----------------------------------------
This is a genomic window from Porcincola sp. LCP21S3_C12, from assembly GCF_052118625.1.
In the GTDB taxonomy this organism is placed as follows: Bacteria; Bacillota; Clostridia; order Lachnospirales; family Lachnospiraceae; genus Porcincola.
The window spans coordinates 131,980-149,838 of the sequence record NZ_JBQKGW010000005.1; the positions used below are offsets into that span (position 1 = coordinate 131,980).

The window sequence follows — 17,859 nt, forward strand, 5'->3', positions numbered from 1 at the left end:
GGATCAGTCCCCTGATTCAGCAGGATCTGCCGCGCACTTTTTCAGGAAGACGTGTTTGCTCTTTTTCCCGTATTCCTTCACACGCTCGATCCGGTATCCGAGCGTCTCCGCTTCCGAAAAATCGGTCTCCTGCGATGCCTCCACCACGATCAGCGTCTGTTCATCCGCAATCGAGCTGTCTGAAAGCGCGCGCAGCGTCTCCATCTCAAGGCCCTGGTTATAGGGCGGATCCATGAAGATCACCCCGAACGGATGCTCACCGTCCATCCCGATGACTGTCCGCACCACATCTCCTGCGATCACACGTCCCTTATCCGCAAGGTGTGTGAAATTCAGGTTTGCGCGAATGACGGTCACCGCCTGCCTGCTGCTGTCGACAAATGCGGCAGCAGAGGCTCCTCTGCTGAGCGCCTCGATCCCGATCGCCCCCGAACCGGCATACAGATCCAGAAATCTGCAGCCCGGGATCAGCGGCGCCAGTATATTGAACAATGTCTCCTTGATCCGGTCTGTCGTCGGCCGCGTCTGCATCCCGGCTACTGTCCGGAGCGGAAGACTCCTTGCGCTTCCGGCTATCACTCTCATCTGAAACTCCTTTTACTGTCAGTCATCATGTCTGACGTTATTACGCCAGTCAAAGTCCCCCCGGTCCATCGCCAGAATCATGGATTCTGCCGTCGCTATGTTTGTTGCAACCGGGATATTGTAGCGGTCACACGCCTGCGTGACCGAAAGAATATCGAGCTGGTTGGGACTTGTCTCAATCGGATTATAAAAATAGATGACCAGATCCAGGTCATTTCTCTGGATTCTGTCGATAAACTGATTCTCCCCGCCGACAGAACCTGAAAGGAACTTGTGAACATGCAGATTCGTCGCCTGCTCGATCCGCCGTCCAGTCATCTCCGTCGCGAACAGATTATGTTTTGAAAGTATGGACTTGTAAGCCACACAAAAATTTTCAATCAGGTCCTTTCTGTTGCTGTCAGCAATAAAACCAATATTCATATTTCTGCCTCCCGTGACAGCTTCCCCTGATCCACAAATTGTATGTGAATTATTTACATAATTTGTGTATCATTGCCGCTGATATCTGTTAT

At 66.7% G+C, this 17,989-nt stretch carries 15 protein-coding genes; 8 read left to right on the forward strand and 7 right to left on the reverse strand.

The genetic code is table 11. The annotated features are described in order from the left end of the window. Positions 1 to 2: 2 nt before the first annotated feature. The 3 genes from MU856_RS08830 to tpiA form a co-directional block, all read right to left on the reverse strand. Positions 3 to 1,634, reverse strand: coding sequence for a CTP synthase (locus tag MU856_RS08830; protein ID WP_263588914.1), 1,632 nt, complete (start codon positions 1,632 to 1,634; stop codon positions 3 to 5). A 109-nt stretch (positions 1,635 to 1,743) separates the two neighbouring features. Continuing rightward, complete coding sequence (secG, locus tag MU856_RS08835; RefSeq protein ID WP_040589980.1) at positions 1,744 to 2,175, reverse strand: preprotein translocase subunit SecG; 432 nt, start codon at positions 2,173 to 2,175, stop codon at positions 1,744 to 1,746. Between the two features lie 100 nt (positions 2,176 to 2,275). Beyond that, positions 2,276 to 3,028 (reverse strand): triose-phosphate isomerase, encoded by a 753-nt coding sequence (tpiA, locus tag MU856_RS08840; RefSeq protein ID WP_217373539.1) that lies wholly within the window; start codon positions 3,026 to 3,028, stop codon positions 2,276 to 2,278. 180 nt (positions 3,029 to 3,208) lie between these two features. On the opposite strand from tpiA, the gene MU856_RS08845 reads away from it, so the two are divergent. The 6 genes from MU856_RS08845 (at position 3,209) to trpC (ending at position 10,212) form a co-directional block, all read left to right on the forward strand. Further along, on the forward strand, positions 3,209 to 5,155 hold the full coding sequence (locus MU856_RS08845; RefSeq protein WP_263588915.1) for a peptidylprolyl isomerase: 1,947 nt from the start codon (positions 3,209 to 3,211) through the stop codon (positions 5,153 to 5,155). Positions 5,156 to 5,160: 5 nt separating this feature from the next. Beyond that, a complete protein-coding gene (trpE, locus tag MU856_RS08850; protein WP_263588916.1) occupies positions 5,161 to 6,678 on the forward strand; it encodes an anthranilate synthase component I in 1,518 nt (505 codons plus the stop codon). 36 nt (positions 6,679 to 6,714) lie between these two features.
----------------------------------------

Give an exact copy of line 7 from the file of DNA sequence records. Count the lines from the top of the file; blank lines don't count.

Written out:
The genetic code is table 11. The annotated features are described in order from the left end of the window. Positions 1 to 2: 2 nt before the first annotated feature. The 3 genes from MU856_RS08830 to tpiA form a co-directional block, all read right to left on the reverse strand. Positions 3 to 1,634, reverse strand: coding sequence for a CTP synthase (locus tag MU856_RS08830; protein ID WP_263588914.1), 1,632 nt, complete (start codon positions 1,632 to 1,634; stop codon positions 3 to 5). A 109-nt stretch (positions 1,635 to 1,743) separates the two neighbouring features. Continuing rightward, complete coding sequence (secG, locus tag MU856_RS08835; RefSeq protein ID WP_040589980.1) at positions 1,744 to 2,175, reverse strand: preprotein translocase subunit SecG; 432 nt, start codon at positions 2,173 to 2,175, stop codon at positions 1,744 to 1,746. Between the two features lie 100 nt (positions 2,176 to 2,275). Beyond that, positions 2,276 to 3,028 (reverse strand): triose-phosphate isomerase, encoded by a 753-nt coding sequence (tpiA, locus tag MU856_RS08840; RefSeq protein ID WP_217373539.1) that lies wholly within the window; start codon positions 3,026 to 3,028, stop codon positions 2,276 to 2,278. 180 nt (positions 3,029 to 3,208) lie between these two features. On the opposite strand from tpiA, the gene MU856_RS08845 reads away from it, so the two are divergent. The 6 genes from MU856_RS08845 (at position 3,209) to trpC (ending at position 10,212) form a co-directional block, all read left to right on the forward strand. Further along, on the forward strand, positions 3,209 to 5,155 hold the full coding sequence (locus MU856_RS08845; RefSeq protein WP_263588915.1) for a peptidylprolyl isomerase: 1,947 nt from the start codon (positions 3,209 to 3,211) through the stop codon (positions 5,153 to 5,155). Positions 5,156 to 5,160: 5 nt separating this feature from the next. Beyond that, a complete protein-coding gene (trpE, locus tag MU856_RS08850; protein WP_263588916.1) occupies positions 5,161 to 6,678 on the forward strand; it encodes an anthranilate synthase component I in 1,518 nt (505 codons plus the stop codon). 36 nt (positions 6,679 to 6,714) lie between these two features.